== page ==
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Psychiatr Genet. 2010 Oct;20(5):207-14. doi: 10.1097/YPG.0b013e32833a2106.

Genome-wide association study identifies genes that may contribute to risk for developing heroin addiction.

Author information

1
Laboratory of the Biology of Addictive Diseases, The Rockefeller University, New York 10065, USA.

Abstract

OBJECTIVES:

We have used genome-wide association studies to identify variants that are associated with vulnerability to develop heroin addiction.

METHODS:

DNA from 325 methadone stabilized, former severe heroin addicts and 250 control individuals were pooled by ethnicity (Caucasian and African-American) and analyzed using the Affymetrix GeneChip Mapping 100 K Set. Genome-wide association tests were conducted.

RESULTS:

The strongest association with vulnerability to develop heroin addiction, with experiment-wise significance (P=0.035), was found in Caucasians with the variant rs10494334, a variant in an unannotated region of the genome (1q23.3). In African Americans, the variant most significantly associated with the heroin addiction vulnerability was rs950302, found in the cytosolic dual specificity phosphatase 27 gene DUSP27 (point-wise P=0.0079). Furthermore, analysis of the top 500 variants with the most significant associations (point-wise P< or =0.0036) in Caucasians showed that three of these variants are clustered in the regulating synaptic membrane exocytosis protein 2 gene RIMS2. Of the top 500 variants in African-Americans (point-wise P< or =0.0238), three variants are in the cardiomyopathy associated 3 gene CMYA3.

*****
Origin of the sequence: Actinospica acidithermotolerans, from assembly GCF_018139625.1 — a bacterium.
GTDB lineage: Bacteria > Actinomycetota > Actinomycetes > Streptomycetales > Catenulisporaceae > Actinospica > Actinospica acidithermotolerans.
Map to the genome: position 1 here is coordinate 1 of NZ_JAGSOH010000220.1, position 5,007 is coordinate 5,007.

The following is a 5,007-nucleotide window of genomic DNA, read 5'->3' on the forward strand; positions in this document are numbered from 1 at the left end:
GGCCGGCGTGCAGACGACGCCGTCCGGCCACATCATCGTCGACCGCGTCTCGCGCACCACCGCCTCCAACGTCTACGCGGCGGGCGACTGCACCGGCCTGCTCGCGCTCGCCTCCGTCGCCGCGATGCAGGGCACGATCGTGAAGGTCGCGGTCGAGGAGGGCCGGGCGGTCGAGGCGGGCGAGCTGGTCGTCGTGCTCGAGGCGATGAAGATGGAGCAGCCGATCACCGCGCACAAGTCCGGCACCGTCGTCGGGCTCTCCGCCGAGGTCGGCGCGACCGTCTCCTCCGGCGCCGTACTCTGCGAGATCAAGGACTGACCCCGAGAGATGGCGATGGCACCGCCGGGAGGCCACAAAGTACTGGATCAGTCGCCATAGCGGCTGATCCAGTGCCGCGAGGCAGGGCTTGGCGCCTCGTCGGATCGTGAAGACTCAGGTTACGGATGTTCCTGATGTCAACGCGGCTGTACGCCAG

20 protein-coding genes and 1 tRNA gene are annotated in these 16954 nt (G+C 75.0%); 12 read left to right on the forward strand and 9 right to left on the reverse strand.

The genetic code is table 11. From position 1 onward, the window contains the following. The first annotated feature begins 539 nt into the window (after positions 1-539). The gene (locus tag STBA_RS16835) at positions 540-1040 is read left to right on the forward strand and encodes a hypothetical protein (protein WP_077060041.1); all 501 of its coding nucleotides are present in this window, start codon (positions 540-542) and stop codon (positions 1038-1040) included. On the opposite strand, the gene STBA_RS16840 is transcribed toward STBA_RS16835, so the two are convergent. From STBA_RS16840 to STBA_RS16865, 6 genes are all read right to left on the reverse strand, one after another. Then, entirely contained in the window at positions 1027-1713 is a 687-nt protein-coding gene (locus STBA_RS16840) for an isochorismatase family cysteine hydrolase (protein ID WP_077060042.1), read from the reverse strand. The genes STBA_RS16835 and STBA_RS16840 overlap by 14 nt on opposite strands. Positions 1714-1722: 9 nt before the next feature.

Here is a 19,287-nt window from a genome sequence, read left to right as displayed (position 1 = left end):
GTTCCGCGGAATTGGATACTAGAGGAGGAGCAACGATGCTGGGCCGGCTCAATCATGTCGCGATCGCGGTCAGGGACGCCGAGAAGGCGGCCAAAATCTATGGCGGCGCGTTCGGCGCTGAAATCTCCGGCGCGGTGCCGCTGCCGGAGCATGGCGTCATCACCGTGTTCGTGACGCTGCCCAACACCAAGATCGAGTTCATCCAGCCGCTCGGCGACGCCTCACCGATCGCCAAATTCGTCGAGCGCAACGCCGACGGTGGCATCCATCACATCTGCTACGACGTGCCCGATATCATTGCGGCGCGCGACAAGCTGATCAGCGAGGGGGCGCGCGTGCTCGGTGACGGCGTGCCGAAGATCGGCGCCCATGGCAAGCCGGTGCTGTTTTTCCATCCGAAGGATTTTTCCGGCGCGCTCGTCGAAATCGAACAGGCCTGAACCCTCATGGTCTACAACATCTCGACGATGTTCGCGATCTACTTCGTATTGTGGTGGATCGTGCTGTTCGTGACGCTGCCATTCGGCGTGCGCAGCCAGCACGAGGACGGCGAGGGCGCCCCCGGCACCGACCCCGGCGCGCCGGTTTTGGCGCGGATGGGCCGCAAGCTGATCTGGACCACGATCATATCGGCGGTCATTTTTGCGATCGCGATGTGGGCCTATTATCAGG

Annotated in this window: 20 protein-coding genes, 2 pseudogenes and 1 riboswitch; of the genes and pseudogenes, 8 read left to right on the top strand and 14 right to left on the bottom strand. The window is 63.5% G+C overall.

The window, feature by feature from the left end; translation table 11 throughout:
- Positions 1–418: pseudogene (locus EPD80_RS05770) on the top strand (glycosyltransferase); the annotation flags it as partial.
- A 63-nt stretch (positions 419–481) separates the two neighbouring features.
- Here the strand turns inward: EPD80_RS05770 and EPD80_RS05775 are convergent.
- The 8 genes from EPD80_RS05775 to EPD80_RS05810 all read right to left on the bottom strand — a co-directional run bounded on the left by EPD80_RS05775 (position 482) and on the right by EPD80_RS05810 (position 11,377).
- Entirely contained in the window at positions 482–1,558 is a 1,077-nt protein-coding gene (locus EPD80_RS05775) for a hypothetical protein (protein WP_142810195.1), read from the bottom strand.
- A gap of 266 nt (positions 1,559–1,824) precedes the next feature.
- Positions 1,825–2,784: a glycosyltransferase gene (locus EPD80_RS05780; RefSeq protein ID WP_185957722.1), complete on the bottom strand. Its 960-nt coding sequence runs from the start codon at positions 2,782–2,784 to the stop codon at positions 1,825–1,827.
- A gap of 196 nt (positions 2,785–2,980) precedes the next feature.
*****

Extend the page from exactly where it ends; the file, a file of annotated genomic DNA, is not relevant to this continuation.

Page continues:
CONCLUSION:

This study identifies new genes and variants that may increase an individual's vulnerability to develop heroin addiction.

PMID:
20520587
PMCID:
PMC3832188
DOI:
10.1097/YPG.0b013e32833a2106
[Indexed for MEDLINE]
Free PMC Article

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